Grammer question

  jtt 08:52 16 Jun 09
Locked

Is the following grammatically correct?

"They would be boasting about it if they had done it"

It's the "had" that I'm not sure about.

  Quiller. 08:53 16 Jun 09

Yes it should be

Grammar question.

  interzone55 09:02 16 Jun 09

I always use the rule that if it sounds OK when you say it, then it's correct as far as most people are concerned.

In your case "They'd be boasting about it if they'd done it" would be the way most people would say the sentence, which is just a contraction of your original sentence.

Interesting how "they'd" is a contraction of both "they would" and "they had", but both different meanings are apparent to the listener...

  Brumas 09:07 16 Jun 09

"They would have been boasting about it had they done it" seems to read a little better to me. Having wrote that I must point out English was not a lesson I generally kept wide-awake in ;o)

  natdoor 09:09 16 Jun 09

Since they had not done it, the statement is hypothetical and thus requires the subjunctive. An elegant form demonstrating the subjunctive would be "Were they to have done it they would be boasting".

  oldbeefer2 09:35 16 Jun 09

I really do feel sorry for foreigners trying to learn English!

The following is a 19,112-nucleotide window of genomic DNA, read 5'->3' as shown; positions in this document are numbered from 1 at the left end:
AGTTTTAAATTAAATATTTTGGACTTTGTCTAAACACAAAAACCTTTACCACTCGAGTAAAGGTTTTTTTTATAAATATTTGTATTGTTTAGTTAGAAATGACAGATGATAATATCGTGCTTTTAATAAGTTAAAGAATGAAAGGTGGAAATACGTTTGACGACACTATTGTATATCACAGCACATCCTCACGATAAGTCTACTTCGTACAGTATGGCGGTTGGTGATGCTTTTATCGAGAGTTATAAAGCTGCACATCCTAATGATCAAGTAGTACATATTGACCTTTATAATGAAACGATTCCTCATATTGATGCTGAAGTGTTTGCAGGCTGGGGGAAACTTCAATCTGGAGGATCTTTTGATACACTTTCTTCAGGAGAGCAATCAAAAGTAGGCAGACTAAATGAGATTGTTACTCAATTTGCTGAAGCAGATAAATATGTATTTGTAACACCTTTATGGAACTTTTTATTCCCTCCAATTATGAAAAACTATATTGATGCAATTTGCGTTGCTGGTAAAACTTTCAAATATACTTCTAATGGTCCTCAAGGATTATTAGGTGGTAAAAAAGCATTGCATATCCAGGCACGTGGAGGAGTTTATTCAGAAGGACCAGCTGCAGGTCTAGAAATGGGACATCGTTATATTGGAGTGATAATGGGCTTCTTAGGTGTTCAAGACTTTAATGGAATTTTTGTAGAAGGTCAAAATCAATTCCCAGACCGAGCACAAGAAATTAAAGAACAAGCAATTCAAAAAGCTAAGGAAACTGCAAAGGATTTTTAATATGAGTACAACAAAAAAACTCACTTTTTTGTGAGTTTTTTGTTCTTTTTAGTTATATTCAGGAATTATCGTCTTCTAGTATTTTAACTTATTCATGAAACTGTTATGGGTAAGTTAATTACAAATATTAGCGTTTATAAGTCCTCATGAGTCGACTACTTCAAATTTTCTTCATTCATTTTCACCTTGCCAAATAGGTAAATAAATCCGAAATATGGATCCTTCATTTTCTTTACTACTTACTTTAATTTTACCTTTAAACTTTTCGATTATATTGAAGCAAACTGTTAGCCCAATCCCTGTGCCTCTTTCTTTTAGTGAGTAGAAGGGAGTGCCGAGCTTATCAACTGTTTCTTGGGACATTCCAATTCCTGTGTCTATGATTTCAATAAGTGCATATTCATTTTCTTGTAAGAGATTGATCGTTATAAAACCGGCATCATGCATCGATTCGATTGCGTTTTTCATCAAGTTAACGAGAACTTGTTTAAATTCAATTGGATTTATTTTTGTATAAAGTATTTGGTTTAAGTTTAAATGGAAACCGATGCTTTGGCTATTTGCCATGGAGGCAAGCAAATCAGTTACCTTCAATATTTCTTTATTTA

Picklefactory 09:47 16 Jun 09

I used to, until my partner started trying to teach me Polish, now I feel sorry for Polish people who have to learn Polish!!

  Picklefactory 09:49 16 Jun 09

And what did they not do that they would have been bragging about anyway, had they done it?

Just curious ;o)

  Bingalau 10:42 16 Jun 09

When I saw the heading to this thread, I thought we were going to get a spelling lesson too.

  Bingalau 10:43 16 Jun 09

Probably just a way of getting our attention?

  skeletal 11:05 16 Jun 09

As I read the sentence, it did not seem correct and thus I began to try to reformulate it. Then I read natdoor’s solution.

Wonderful!

My only thought is: should there not be a comma between “it” and “they”?

"Were they to have done it, they would be boasting".

I am often troubled by the “silent” comma in sentences, this being a perfect example.


Skeletal

This thread is now locked and can not be replied to.

Nintendo Switch review: Hands-on with the intuitive modular console and its disappointing games…

1995-2015: How technology has changed the world in 20 years

This abstract video touches on division in our technologic world

Best alternatives to iTunes for Mac | Best music players for macOS: Free your music from the…